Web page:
Nearly 4,000 people in rural Bihar, India, answered the question, “Would you rather have the government budget spent on cash transfers or public health and nutrition services?” According to a blog post by Khemani, Habyarimana, and Nooruddin, “only 13 percent chose cash if it came at the expense of spending to improve public health and nutrition.” The pattern is similar when comparing cash to roads, with the vast majority of people preferring roads. This is reminiscent of earlier work by Sandefur, Birdsall, and Moyo in Tanzania, where they find that “two-thirds of Tanzanian voters would rather spend gas revenues on government services than cash transfers.”
I worry that these questions conflate two issues. The first is that Indians and Tanzanians (and Brazilians and Singaporeans and Canadians and most other people) desire well-functioning government services. There is reasonable disagreement about how many services are the responsibility of government, but many people are happy to have a well-functioning public health system, passable roads, and a competent public education system. Suppose someone asked me, “Would you rather have these government systems or some cash in your pocket”—with the implication, I suppose, that I’d use that cash to purchase education, health, and. . . a road? I’d say, give me well-functioning government systems. I work for money during the day and I work for the affection of my family in the evening, and I’m happy not to have to spend most of that time worrying about the functioning of basic public systems.
But the second issue is the rate of return to public spending versus the amounts that households receive in cash transfers. In Tanzania, the cash transfer program that had been in place before the survey gave about US $7 per month to each household. What does $7 a month translate into in terms of education services? The average secondary school teacher in Tanzania with standard training earns $167 per month, according to one recent report. So, the cash transfer is 4 percent of the teachers’ salary. If the cash transfer were invested into the local education budget, what would it translate into? In the public health budget? While money does matter in public services, the returns to increasing the budget have sometimes been very disappointing.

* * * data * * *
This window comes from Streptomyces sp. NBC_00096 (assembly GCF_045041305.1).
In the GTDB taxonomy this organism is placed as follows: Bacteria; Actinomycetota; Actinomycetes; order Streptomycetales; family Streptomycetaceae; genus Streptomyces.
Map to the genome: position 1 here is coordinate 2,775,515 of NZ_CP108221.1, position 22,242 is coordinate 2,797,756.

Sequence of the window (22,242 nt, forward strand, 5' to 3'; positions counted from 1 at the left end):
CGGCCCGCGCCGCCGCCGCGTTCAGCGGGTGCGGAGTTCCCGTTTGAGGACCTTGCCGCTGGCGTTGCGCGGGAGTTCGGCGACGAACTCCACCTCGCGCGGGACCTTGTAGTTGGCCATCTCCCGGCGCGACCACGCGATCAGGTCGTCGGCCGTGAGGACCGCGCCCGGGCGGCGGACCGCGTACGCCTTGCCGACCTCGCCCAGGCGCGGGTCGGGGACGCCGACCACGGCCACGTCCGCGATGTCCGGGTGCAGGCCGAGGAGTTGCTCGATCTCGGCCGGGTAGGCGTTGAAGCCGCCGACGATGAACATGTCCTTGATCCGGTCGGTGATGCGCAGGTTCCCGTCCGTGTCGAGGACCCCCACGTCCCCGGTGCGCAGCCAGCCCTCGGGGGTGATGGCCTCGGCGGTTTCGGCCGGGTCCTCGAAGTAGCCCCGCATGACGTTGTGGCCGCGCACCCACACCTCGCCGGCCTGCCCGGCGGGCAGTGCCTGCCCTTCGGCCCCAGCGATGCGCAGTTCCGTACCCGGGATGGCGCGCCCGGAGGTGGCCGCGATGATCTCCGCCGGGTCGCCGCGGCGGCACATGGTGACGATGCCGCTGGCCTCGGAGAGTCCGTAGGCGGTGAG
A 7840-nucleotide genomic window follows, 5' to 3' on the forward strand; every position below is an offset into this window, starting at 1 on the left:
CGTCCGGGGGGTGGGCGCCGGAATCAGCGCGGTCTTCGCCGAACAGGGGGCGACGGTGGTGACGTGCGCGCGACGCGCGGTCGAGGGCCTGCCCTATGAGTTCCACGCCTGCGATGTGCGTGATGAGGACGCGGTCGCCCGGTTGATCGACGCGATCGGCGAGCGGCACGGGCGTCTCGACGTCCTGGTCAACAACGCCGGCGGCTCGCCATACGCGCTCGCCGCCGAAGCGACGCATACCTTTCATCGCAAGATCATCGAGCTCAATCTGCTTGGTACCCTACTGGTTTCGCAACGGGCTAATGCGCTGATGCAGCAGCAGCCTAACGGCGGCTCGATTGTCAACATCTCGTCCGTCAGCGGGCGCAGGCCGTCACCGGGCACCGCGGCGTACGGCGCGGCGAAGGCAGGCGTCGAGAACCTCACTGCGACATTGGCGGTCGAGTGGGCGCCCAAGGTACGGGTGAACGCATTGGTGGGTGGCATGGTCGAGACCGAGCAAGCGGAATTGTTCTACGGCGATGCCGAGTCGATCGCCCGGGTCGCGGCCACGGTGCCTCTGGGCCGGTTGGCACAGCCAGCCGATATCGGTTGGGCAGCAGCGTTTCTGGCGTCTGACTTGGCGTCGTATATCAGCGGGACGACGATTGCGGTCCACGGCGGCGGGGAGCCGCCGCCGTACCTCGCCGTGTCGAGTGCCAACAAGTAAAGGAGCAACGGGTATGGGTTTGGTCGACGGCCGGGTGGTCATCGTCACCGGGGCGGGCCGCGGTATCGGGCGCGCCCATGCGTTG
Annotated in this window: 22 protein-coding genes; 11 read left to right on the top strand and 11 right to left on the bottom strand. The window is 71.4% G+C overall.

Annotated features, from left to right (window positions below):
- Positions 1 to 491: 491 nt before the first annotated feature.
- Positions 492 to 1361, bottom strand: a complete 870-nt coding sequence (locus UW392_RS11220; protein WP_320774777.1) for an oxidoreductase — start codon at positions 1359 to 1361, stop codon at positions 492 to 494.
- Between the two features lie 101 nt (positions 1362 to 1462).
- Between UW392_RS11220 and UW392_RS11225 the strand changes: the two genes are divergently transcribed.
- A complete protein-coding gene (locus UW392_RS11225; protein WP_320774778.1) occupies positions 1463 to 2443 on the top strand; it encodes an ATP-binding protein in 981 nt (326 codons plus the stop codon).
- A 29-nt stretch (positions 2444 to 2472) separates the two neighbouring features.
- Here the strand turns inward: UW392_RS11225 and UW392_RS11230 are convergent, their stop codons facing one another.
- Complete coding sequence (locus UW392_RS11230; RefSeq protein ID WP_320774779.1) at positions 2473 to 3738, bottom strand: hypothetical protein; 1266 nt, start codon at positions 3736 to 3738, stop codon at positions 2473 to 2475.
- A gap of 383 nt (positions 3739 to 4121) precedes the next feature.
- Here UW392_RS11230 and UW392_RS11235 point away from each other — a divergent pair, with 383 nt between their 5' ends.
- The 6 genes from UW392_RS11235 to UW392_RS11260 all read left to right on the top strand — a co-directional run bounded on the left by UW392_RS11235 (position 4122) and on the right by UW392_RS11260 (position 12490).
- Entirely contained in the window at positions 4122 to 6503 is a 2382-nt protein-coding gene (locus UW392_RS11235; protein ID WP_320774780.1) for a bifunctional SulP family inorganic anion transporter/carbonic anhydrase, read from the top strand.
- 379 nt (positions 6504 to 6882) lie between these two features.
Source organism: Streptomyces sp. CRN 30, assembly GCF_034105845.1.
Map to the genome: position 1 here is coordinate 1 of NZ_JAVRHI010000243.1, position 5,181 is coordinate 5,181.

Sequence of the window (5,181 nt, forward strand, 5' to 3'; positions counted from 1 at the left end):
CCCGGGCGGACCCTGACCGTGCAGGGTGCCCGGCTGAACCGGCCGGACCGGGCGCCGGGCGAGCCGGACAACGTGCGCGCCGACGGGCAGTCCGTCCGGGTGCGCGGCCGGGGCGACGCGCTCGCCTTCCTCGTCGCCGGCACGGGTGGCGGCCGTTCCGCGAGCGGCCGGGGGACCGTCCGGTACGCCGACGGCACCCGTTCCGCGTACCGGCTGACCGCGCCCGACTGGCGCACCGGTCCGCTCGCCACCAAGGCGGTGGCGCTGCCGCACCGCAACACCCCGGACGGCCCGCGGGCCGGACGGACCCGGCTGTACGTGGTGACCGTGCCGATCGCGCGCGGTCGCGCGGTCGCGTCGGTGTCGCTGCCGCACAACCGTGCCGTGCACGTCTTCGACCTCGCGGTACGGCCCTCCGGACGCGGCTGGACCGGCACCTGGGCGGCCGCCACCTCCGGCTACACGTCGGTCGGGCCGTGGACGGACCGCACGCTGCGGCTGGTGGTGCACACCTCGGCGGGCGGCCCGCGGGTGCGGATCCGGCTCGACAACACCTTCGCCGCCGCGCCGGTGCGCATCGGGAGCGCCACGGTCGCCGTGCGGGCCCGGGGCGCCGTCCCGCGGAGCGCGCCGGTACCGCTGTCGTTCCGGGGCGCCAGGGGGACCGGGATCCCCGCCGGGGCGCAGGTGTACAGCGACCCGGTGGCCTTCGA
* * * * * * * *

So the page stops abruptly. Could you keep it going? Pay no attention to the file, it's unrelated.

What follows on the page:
Obviously, how the money is spent is crucial. If survey respondents don’t have information about the size of government budgets and how those budgets translate into services, then it’s hard to know if these questions are actually about cash versus a functioning government (in which case it’s unsurprising that many people vote for the government) as opposed to cash versus the specific governments services that the cash would buy (which I suspect that many survey respondents would not have a great sense of). I speak from my own experience: I’d have real trouble translating cash into its equivalent government services.
An alternative (much more involved) question would tell people exactly what they could expect in terms of cash transfers or public services from a given budget and see whether that changes their allocation. “With the same budget, the government can either provide you with a monthly cash transfer of $20 or [insert budget-neutral increase in public service: ten extra minutes per day of classroom instruction? two fewer potholes in your local roads?]. Which would you prefer?” This would give respondents a clearer sense of trade-offs. Indeed, one could propose different trade-offs in public services to understand just how much people want in public services in exchange for cash. (For a better sense of the rich literature on eliciting people’s preferences, see Kagel and Roth’s handbook.)
This isn’t to say we don’t learn from these exercises. We do. In both India and Tanzania, we learn that citizens value public services. In Tanzania, the researchers then led deliberative discussions about cash transfers, and some respondents highlighted that “social services encourage a collective voice that helps increase accountability, while cash transfers would focus people on private interests and leave room for corruption.”
Listen to the voices of citizens. But before throwing the cash transfer baby out with the bathwater, let’s make sure those citizens have clear information about their trade-offs.
CGD blog posts reflect the views of the authors, drawing on prior research and experience in their areas of expertise. CGD is a nonpartisan, independent organization and does not take institutional positions.